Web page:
Liz: The Artist: 2011 award winning silent film about silent film star George Valentin struggling to transition to talkies and rising star Peppy Miller who tries to help him.
It sounds strange to say, but I like George Valentin’s face. He has a great smile and looks like someone from time period of the movie—the late twenties to early thirties. The film felt as if it were shot during that time. The costumes, the movie studio, the bits of silent films on the silver screen, all reminiscent of Singing in the Rain, made the movie fun to watch regardless of the plot.
The Artist was well done with regards to acting and cinematography. I loved the music, and the occasional use of sound (in a dream and at the end) was brilliant (Jaz: agreed!) and worked great with George’s trouble moving from silent to talkie pictures.
I didn’t like that George was married when his attraction to Peppy became obvious. He didn’t cheat on his wife, but he did treat her poorly. “I’m unhappy,” his wife said. “So are millions of us,” he replied. She wasn’t perfect either, but I don’t blame her for leaving the arrogant fool. I really wanted to like the guy, but there were times when it was difficult. In fact, several times I wanted to shake him and remind him he was married or tell him to get over himself, quit moping and get back to work. Although I can’t approve of Peppy’s infatuation with the married George, I admire her devotion to him even after he loses his career, his wife, his money, and his self-respect.
I also thought George’s love of the spotlight and his depression were overplayed a bit. I got the idea well before the plot moved on.
All in all, I enjoyed the movie and would watch it again.
Jaz: I’m just going to say it: Jean DuJardin is no Gene Kelly. Okay … Dujardin had to learn tap for The Artist, whereas Kelly started dance lessons when he was eight. So I can’t really compare them. Dujardin’s performance was pretty impressive. Still, with all the obvious parallels to Singin’ in the Rain (falls in love with a cute extra, tap dancing scenes, similar appearance, silent-talkie shift) it’s hard to ignore.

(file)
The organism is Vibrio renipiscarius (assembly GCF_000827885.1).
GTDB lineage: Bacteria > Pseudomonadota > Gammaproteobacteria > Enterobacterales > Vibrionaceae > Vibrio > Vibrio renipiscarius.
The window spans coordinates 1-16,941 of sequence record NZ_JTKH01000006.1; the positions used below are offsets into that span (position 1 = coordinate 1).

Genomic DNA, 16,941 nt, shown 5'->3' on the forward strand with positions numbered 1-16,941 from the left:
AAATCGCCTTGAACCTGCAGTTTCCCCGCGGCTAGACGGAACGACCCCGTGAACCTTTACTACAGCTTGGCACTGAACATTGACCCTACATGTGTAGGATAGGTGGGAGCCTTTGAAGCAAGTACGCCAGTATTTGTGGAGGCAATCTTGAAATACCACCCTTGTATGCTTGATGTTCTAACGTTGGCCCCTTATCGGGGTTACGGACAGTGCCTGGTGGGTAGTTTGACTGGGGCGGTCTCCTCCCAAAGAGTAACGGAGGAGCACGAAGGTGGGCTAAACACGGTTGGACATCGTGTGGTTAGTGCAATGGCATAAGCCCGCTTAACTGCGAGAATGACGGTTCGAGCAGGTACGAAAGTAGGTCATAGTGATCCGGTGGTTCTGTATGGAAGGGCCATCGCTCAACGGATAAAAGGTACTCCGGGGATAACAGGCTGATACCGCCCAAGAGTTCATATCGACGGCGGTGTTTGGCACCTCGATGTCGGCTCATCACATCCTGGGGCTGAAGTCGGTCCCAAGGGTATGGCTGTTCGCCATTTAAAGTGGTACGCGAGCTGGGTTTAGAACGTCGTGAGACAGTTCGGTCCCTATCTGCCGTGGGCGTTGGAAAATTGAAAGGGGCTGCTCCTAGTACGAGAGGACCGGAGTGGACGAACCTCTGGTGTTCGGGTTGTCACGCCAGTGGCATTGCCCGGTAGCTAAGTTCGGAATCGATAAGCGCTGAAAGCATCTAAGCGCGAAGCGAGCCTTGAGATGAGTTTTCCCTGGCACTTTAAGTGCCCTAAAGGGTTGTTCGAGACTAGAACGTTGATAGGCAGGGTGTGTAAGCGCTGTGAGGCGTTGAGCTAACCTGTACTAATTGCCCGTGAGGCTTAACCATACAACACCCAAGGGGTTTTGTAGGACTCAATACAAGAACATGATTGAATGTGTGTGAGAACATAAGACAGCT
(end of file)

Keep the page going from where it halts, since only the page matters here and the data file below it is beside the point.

Now that that’s out of the way, The Artist is a great film. Clever, tongue-in-cheek, and the cinematography is refreshing. Some scenes are heavy on the melodrama, as when Dujardin maniacally burns reels of film, but who doesn’t like the occasional bit of melodrama? Especially in black and white. I’ve always thought the latter allows for more creativity in the film medium.
Dujardin and Bérénice Bejo’s talent and chemistry work well, so much so that the supporting actors didn’t steal the show. And that’s saying something, because Clifton the chauffeur (played by James Cromwell) and Jack the dog were ridiculously likable.
The Artist got a lot of critic attention – less so from American audiences on its opening weekend. When I went to see it there were about four other couples in the theater. Sigh. Silent films just don’t make a lot of noise with U.S. audiences anymore…